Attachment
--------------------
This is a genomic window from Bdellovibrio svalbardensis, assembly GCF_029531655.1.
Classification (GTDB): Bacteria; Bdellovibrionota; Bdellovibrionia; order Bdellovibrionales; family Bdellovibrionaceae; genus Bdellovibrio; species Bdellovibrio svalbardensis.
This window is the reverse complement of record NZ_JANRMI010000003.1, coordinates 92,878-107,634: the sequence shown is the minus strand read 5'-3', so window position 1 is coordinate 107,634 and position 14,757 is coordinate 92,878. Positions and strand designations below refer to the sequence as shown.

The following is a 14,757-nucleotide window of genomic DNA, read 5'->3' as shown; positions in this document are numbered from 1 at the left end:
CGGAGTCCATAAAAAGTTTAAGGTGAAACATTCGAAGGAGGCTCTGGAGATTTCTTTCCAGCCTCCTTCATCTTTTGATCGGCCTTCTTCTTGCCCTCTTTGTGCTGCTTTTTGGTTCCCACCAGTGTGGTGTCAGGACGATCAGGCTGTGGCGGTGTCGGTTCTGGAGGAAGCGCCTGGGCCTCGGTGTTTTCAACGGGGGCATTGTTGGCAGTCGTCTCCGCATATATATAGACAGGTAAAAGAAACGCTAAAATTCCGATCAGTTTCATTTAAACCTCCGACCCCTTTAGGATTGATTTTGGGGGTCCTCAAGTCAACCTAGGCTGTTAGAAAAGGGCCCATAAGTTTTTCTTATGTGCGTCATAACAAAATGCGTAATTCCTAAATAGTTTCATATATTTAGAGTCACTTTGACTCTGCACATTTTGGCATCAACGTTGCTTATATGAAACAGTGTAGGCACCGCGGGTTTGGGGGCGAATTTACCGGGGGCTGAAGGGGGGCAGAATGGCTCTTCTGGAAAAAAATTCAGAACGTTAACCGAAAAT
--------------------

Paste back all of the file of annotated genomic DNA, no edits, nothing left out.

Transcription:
This is a genomic window from Bdellovibrio svalbardensis, assembly GCF_029531655.1.
Classification (GTDB): Bacteria; Bdellovibrionota; Bdellovibrionia; order Bdellovibrionales; family Bdellovibrionaceae; genus Bdellovibrio; species Bdellovibrio svalbardensis.
This window is the reverse complement of record NZ_JANRMI010000003.1, coordinates 92,878-107,634: the sequence shown is the minus strand read 5'-3', so window position 1 is coordinate 107,634 and position 14,757 is coordinate 92,878. Positions and strand designations below refer to the sequence as shown.

The following is a 14,757-nucleotide window of genomic DNA, read 5'->3' as shown; positions in this document are numbered from 1 at the left end:
CGGAGTCCATAAAAAGTTTAAGGTGAAACATTCGAAGGAGGCTCTGGAGATTTCTTTCCAGCCTCCTTCATCTTTTGATCGGCCTTCTTCTTGCCCTCTTTGTGCTGCTTTTTGGTTCCCACCAGTGTGGTGTCAGGACGATCAGGCTGTGGCGGTGTCGGTTCTGGAGGAAGCGCCTGGGCCTCGGTGTTTTCAACGGGGGCATTGTTGGCAGTCGTCTCCGCATATATATAGACAGGTAAAAGAAACGCTAAAATTCCGATCAGTTTCATTTAAACCTCCGACCCCTTTAGGATTGATTTTGGGGGTCCTCAAGTCAACCTAGGCTGTTAGAAAAGGGCCCATAAGTTTTTCTTATGTGCGTCATAACAAAATGCGTAATTCCTAAATAGTTTCATATATTTAGAGTCACTTTGACTCTGCACATTTTGGCATCAACGTTGCTTATATGAAACAGTGTAGGCACCGCGGGTTTGGGGGCGAATTTACCGGGGGCTGAAGGGGGGCAGAATGGCTCTTCTGGAAAAAAATTCAGAACGTTAACCGAAAAT